Since he was 5 years old, golf was a part of David Kite’s life. His father, Tom, was a touring pro and a very successful one.
“Before we started school and during the summers, we traveled with Dad everywhere,” says David. When David started playing in his own tournaments as a young boy he readily admits, “Golf was my main thing.”
Kite was good enough to earn a college scholarship to the University of South Carolina where he played from 2003-2007. He met his wife, Hunter, in Columbia, and after graduation, they moved to Charleston where he served as an assistant coach at the College of Charleston. In 2012, Kite became the director of instruction at Stono Ferry Golf Links and immediately became one the Lowcountry’s top golf teachers.
The game of golf teaches life lessons, in many ways. What happens when that little white ball goes into a hazard or jumps out of bounds? It forces players of all skill levels to deal with adversity and the unexpected.
Two months ago, Kite, now 34, decided to leave the game, opting for another calling. “The hardest part about what I did was leaving golf. I enjoyed teaching it to others. I was good at it,” Kite recently explained. He had been connected to the game since he was a toddler and glibly confesses that “... golf is who I am in a lot of ways.”
It’s not who he is anymore.
From putting to the pulpit
Kite has decided to enter the ministry, full-time. He feels God gifted him with the ability to pass along information. From now on, he’ll be dealing with a different subject matter.
For the next couple of years, Kite will drive back and forth to seminary at Columbia International University some 90 miles each way. He’ll take two classes, one day a week.
He’s already become one of the pastors at The River Church, which meets each Sunday at Orange Grove Elementary in West Ashley. He already does a fair amount of the teaching at the non-denominational church. Now it will have his full-time attention and devotion.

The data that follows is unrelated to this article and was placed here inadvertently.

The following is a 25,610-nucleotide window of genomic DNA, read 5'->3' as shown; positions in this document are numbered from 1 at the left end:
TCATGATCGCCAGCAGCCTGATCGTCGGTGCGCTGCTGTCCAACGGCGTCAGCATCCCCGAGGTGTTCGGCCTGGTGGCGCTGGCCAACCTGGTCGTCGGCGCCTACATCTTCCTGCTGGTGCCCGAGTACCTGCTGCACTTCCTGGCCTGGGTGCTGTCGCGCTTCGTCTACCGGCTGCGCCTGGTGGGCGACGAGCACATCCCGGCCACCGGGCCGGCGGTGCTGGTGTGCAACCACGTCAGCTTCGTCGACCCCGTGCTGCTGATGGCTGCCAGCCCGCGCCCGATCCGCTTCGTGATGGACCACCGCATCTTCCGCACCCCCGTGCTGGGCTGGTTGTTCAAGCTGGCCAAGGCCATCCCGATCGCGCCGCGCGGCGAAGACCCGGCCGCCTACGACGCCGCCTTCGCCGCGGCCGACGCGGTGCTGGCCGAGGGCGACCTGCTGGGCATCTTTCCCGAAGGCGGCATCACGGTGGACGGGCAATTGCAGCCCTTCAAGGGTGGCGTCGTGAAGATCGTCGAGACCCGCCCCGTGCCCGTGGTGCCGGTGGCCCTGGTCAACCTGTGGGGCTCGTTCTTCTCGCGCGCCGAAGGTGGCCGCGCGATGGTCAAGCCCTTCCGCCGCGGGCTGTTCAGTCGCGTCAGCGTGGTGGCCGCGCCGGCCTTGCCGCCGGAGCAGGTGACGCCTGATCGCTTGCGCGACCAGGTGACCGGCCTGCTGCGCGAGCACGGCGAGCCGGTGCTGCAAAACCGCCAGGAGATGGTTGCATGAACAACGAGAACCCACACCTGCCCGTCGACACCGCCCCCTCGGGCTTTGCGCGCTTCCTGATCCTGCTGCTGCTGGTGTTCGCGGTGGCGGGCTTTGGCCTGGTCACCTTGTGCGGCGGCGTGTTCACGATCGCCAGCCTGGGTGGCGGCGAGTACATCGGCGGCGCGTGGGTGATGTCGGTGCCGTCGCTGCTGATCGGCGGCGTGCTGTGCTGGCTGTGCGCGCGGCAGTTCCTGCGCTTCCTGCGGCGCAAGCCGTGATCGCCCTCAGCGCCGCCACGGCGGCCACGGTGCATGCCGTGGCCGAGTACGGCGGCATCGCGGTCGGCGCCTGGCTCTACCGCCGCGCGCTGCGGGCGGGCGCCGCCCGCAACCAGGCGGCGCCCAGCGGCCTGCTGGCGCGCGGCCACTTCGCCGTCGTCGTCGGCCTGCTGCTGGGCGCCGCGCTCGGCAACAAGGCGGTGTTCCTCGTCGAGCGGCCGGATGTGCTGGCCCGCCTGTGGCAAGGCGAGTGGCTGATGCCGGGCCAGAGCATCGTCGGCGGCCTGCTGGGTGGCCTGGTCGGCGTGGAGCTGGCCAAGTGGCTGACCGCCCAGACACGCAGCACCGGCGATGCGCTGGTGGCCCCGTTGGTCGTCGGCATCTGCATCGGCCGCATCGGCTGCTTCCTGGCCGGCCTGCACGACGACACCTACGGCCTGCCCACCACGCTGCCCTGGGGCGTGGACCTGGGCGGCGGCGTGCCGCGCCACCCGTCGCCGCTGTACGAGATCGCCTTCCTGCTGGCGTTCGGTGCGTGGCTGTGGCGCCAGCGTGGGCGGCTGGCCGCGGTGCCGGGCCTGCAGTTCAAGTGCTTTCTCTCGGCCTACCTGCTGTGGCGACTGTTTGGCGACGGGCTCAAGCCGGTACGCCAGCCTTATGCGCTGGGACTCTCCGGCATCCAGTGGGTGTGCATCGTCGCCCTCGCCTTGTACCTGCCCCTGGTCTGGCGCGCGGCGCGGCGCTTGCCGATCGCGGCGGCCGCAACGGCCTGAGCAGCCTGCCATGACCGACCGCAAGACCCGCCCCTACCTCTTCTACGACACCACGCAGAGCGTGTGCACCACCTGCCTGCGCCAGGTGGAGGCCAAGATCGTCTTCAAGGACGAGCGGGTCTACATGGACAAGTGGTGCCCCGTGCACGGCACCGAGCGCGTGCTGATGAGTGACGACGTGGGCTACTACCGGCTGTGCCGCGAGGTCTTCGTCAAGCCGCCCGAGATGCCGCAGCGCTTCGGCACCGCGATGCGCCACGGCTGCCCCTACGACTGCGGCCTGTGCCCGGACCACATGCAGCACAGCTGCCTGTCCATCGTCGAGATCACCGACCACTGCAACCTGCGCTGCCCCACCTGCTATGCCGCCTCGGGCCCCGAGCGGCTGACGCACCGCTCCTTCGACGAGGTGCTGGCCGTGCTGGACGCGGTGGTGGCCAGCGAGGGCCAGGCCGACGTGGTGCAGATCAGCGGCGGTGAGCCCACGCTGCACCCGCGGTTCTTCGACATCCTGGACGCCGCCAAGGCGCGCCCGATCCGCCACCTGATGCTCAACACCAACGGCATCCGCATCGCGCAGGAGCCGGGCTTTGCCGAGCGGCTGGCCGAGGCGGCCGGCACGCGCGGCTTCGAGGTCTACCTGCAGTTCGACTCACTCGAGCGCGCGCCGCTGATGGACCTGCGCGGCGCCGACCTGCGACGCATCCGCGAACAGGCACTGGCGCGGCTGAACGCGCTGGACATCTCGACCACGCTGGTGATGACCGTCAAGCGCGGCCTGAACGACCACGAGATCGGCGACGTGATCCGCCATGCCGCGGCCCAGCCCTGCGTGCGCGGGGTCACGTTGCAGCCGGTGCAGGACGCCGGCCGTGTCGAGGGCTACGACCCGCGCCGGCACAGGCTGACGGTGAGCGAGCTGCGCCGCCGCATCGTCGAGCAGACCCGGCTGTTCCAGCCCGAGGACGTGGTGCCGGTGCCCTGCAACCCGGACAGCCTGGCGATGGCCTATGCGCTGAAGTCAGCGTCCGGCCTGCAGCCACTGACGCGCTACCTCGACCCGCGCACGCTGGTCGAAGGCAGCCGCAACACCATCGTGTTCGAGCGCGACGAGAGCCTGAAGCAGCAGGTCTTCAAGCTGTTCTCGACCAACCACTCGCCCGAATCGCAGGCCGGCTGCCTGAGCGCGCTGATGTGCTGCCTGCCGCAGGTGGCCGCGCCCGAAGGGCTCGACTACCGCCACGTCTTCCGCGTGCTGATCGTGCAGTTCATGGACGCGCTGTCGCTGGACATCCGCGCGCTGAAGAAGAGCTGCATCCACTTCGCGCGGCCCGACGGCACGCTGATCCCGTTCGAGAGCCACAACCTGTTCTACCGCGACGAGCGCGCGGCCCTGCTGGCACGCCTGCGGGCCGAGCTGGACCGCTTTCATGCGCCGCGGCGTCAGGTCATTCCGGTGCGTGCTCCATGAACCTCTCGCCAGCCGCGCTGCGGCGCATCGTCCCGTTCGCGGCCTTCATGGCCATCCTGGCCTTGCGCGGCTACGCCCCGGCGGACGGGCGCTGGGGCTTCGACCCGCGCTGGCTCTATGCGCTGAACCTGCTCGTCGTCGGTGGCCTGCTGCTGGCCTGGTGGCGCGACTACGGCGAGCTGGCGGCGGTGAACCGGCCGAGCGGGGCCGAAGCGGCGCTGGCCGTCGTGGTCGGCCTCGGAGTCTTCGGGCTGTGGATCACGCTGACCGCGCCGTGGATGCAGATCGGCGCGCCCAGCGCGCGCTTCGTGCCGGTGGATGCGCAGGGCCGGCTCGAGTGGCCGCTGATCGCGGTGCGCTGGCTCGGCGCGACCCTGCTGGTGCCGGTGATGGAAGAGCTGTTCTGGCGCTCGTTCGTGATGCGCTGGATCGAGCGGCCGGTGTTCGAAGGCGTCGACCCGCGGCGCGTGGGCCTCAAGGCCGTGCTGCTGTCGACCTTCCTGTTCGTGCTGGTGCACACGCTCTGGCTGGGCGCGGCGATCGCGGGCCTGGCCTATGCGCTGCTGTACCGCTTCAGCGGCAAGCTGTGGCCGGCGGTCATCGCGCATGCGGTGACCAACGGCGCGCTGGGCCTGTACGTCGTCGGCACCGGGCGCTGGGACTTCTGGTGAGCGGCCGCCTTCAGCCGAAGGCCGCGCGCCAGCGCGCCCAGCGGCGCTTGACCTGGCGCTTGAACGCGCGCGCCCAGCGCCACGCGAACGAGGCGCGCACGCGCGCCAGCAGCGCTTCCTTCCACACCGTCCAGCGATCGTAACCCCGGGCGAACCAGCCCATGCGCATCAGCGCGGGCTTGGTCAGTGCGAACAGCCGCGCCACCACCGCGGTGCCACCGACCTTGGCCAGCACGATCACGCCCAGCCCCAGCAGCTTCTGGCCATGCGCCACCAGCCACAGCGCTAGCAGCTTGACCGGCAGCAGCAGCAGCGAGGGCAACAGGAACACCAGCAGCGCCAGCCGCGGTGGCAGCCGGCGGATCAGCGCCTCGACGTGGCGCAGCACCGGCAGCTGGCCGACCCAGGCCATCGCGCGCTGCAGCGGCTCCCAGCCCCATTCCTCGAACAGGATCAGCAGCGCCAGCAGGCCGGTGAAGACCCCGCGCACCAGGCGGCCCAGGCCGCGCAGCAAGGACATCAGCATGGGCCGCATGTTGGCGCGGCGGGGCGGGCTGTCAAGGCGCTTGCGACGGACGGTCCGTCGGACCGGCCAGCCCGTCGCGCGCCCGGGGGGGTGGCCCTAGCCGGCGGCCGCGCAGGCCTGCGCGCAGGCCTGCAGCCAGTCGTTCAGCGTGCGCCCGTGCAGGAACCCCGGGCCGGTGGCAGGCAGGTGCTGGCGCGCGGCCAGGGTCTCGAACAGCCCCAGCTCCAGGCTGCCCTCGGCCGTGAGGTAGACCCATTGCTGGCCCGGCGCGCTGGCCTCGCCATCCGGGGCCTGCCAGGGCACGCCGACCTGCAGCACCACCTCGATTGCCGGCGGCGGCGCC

How did his dad react to his decision to leave the game they both love?
“He was extremely supportive. We’ll always have a connection because of golf, but he’s always been helpful in many of my decisions.”
Just last year, Tom and David teamed up to finish in the top five of a father-son event in Florida. They’ve been invited back and David says he’ll dust off the clubs and look forward to being on the golf course again with the man who introduced him to the game.
This time, though, David will not be introduced as a teaching pro but as Pastor Kite.
No Kite strings attached
If only what’s been mentioned above is all you knew about David and his wife, Hunter, then you’d know quite a bit. But there’s an additional layer to the parental aspect of their lives.
David constantly refers to what it means to have a heart of a Christian. “It is our responsibility to see brokenness and to respond,” says Kite. Practicing what they preach, the couple adopted a little girl named Adaya, at birth. Adaya, now 5 years old, is African-American.
The Kite’s know there will be questions and challenges ahead and they intend to embrace them head-on. David and Hunter didn’t specify or place limitations during the adoption process. “We believe God brought Adaya to our family,” Kite firmly states.
Kite also knows that tougher conversations may surface later with his daughter about adoption and race.
If you want to make David grin ear-to-ear, ask how his father relates to his granddaughter. “He’s,” his voice trails off and the smile overtakes his face, “he’s awesome with her.”
It sounds to me like David Kite is merely taking his message of service and faith and love to a different fairway. The game of golf will miss him, but there will still be an excellent teacher in our midst.